Q. 1) Why is it that at many kidushin they usually serve hot fleishig cholent on the same plate people ate their shmalzherring, is that correct?
A. Shulchan Aruch (Y. D. 116: 2) based on Talmud (Pesachim 76b) rules that one must be careful not to eat fish and meat together because it may cause tzora’as (dovor acher, as Rashi explains). Although, it would seem from the Remah (ibid.) that the abstention is only when they were cooked together, many Poskim assert that one should not eat them at the same time even when not cooked together and so is the accepted tradition today.
Magen Avraham (Orach Chaim 173) writes that there are many natural phenomena mentioned in Talmud that no longer apply today. It would seem that so is the opinion of the Rambam, who omited this concern altogether. The Chasam Sofer (Tsh. 101. and Shulchan Aruch Y.D. 116 ) offers two explanations for the omission of the Rambam. First, he suggests, it is possible that the Rambam knew that the Talmud was only concerned with the specific fish (Beinisa, known to them), but all other fish really pose no danger when mixed with meat. Alternatively, Chasam Sofer suggests, the Rambam knew that nature has changed and although there ones was a legitimate health threat posed by mixing fish and meat, no such threat exists today. Kaf Hachaim (173: 9) maintains, that it is true that the nature has changed, however, it may have changed for the worse and may still be a peril. He adds that “One should be more stringent in doubtful health issues, than on kashrus matters.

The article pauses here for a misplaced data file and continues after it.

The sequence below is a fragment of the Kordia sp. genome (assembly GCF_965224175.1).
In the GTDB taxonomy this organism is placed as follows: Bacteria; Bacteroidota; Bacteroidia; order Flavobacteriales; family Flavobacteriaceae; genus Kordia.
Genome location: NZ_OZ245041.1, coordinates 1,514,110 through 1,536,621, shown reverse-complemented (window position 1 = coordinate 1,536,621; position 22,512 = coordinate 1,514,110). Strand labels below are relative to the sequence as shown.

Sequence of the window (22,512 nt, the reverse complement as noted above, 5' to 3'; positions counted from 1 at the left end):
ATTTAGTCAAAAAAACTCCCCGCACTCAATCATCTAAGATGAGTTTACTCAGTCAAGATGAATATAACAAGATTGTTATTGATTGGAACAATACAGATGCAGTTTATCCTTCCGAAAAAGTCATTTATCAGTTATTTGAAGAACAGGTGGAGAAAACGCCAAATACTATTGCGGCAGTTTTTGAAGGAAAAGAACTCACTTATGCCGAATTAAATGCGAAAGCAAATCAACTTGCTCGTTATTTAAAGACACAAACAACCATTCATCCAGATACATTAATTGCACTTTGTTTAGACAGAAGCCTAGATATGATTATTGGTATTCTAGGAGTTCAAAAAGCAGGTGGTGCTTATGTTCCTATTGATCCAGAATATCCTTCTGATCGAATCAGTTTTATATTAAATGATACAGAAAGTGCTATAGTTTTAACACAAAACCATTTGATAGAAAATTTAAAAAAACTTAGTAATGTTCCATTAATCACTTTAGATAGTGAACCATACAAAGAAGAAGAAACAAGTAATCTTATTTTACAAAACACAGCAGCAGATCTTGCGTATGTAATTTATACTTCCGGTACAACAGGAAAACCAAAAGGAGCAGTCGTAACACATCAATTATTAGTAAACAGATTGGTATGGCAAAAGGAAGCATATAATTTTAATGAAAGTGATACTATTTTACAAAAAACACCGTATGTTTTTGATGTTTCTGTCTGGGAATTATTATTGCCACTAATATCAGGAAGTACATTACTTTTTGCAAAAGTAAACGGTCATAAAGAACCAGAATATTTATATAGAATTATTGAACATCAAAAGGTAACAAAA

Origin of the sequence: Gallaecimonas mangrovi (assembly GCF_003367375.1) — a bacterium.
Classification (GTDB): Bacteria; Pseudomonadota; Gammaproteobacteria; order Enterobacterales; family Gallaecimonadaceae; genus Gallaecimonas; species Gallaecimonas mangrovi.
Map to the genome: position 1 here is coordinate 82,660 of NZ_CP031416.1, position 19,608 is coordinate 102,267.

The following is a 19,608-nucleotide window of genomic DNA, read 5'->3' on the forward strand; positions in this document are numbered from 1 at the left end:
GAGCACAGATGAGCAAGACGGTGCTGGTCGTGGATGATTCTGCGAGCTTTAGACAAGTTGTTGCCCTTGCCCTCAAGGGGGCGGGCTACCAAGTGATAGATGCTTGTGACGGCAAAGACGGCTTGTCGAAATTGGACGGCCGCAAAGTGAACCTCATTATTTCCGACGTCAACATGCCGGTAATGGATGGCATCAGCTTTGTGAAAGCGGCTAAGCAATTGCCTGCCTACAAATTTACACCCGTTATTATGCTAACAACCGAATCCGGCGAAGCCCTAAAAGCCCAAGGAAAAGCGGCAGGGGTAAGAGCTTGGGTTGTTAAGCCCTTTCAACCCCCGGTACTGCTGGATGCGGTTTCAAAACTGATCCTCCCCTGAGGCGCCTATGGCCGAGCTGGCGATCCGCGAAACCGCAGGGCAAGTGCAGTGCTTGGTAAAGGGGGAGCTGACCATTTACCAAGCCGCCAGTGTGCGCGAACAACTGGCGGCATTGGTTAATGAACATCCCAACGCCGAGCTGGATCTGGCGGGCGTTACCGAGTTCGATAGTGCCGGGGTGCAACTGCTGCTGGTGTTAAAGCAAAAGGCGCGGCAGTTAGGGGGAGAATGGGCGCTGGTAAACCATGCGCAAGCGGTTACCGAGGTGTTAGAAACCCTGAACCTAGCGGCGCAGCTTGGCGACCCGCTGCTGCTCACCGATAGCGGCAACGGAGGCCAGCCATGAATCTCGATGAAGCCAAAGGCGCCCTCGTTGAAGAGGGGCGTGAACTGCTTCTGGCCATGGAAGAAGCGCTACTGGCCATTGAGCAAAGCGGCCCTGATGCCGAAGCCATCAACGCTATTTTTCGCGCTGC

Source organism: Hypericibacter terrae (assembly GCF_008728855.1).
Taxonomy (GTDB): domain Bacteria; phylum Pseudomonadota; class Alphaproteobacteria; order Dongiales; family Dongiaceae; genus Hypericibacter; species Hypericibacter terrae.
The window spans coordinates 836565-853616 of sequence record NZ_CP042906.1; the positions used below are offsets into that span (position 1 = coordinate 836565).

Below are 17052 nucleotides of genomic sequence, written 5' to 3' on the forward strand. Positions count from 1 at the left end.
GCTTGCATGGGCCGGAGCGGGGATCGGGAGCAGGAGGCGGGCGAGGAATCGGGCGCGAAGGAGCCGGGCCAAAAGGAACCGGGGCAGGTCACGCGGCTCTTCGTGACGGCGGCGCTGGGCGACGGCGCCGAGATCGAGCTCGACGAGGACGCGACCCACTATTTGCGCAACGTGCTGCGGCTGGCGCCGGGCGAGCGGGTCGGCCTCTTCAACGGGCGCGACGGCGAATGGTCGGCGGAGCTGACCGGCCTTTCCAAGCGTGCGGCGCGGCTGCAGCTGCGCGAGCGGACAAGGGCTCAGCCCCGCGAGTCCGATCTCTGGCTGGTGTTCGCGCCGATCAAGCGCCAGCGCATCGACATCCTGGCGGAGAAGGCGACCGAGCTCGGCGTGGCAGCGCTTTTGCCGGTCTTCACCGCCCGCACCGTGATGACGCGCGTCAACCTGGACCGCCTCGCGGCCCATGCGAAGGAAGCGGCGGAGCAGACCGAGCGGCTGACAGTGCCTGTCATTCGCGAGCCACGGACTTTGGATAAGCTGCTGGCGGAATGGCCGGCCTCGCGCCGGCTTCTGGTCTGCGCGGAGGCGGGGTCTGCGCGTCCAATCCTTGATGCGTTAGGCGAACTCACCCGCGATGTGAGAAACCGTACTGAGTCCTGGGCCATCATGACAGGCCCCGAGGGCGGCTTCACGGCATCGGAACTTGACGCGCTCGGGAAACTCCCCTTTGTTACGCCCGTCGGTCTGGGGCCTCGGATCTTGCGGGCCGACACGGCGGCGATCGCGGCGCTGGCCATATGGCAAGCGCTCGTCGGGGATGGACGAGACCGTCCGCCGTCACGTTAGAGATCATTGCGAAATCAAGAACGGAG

Horav Shlomo Miller’s Shlit”a opinion is that definitely two plates should be provided, as correct caterers do; to discard one after consuming herring or fish. In case there is no clean plate available, if only the oil remnants (no fish parts) remain on the plate, one may clean them with a napkin, and eat the fleishig cholent, on the clean corner of the plate if possible.
Rabbi A. Bartfeld as revised by Horav Shlomo Miller Shlit”a